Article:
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Science Fiction Audiences examines the astounding popularity of two television "institutions" - the series Doctor Who and ^Star Trek. Both of these programmes have survived cancellation and acquired an following that continues to grow. The book is based on over ten years of research including interviews with fans and followers of the series. In that period, though the fans may have changed, and ways of studying them as "audiences" may have also changed, the programmes have endured intact, with Star Trek for example now in its fourth television incarnation. John Tulloch and Henry Jenkins dive into the rich fan culture surrounding the two series, exploring issues such as queer identity, fan meanings, teenage love of science fiction, and genre expectations. They encompass the perspectives of a vast population of fans and followers throughout Britain, Australia and the US, who will continue the debates contained in the book, along with those who will examine the historically changing range of audience theory it presents. and continue to attract a huge community of fans and followers. Doctor Who has appeared in nine different guises and Star Trek is now approaching its fourth television incarnation.Science Fiction Audiences examines the continuing popularity of two television 'institutions' of our time through their fans and followers. Through dialogue with fans and followers of Star Trek and Dr Who in the US, Britain and Australia, John Tulloch and Henry Jenkins ask what it is about the two series that elicits such strong and active responses from their audiences. Is it their particular intervention into the SF genre? Their expression of peculiarly 'American' and 'British' national cultures. Their ideologies and visions of the future, or their conceptions of science and technology? Science Fiction Audiences responds to a rich fan culture which encompasses debates about fan aesthetics, teenage attitudes to science fiction, queers and Star Trek, and ideology and pleasure in Doctor Who. It is a book written both for fans of the two series, who will be able to continue their debates in its pages, and for students of media and cultural studies, offering a historical overview of audience theory in a fascinating synthesis of text, context and audience study.
Science Fiction Audiences considers the continuing popularity of two television 'institutions' of our time through an examination of their followers and fans.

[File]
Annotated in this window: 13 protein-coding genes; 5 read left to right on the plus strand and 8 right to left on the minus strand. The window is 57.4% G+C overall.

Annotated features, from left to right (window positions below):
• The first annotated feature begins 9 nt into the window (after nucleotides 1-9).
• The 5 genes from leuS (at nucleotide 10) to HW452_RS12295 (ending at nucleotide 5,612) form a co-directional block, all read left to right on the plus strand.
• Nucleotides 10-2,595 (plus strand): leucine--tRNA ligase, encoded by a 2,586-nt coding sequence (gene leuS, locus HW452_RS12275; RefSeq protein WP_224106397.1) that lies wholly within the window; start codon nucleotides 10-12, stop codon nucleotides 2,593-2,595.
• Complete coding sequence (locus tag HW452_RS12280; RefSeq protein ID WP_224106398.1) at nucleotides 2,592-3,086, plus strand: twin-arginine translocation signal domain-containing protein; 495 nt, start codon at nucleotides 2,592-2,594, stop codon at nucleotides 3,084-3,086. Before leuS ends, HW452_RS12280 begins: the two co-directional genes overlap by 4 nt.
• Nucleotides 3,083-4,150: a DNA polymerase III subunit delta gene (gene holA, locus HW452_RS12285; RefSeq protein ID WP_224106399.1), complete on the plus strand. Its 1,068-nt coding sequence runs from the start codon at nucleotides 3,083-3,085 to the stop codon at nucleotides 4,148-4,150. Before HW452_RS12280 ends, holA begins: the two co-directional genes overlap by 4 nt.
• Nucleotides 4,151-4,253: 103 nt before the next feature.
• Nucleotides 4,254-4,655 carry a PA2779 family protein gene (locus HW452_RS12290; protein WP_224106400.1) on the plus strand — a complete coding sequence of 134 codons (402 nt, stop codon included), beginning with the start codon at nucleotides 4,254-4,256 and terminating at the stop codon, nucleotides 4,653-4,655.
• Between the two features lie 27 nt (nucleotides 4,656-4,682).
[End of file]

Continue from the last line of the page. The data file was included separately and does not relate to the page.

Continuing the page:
The first in the Routledge Television Guidebooks series, Science Fiction TV offers an introduction to the versatile and evolving genre of science fiction television, combining historical overview with textual readings to analyze its development and ever-increasing popularity. J. P. Telotte discusses science fiction’s cultural progressiveness and the breadth of its technological and narrative possibilities, exploring SFTV from its roots in the pulp magazines and radio serials of the 1930s all the way up to the present. From formative series like Captain Video to contemporary, cutting-edge shows like Firefly and long-lived popular revivals such as Doctor Who and Star Trek, Telotte insightfully tracks the history and growth of this crucial genre, along with its dedicated fandom and special venues, such as the Syfy Channel. In addition, each chapter features an in-depth exploration of a range of key historical and contemporary series, including: -Captain Video and His Video Rangers -The Twilight Zone -Battlestar Galactica -Farscape -Fringe Incorporating a comprehensive videography, discussion questions, and a detailed bibliography for additional reading, J. P. Telotte has created a concise yet thought-provoking guide to SFTV, a book that will appeal not only to dedicated science fiction fans but to students of popular culture and media as well.
Annotation From Star Trek to Farscape and Stargate SG-1, and the epic series Babylon 5, Jan Johnson-Smith shows how, in line with national political upheavals in the 1960s, this vibrant and perplexing genre set about developing the myth of the Western frontier into deep space. Looking at the sense of wonder that infuses science fiction, she traces the genre back to the heroic journeys of the Classical epic as well as to the notion of the sublime so deeply embedded in the American consciousness. Drawing on Caldwell's notion of televisuality, she show how sfx and cgi technologies have made it possible to visually render whole new worlds - and so deliver whole new stories.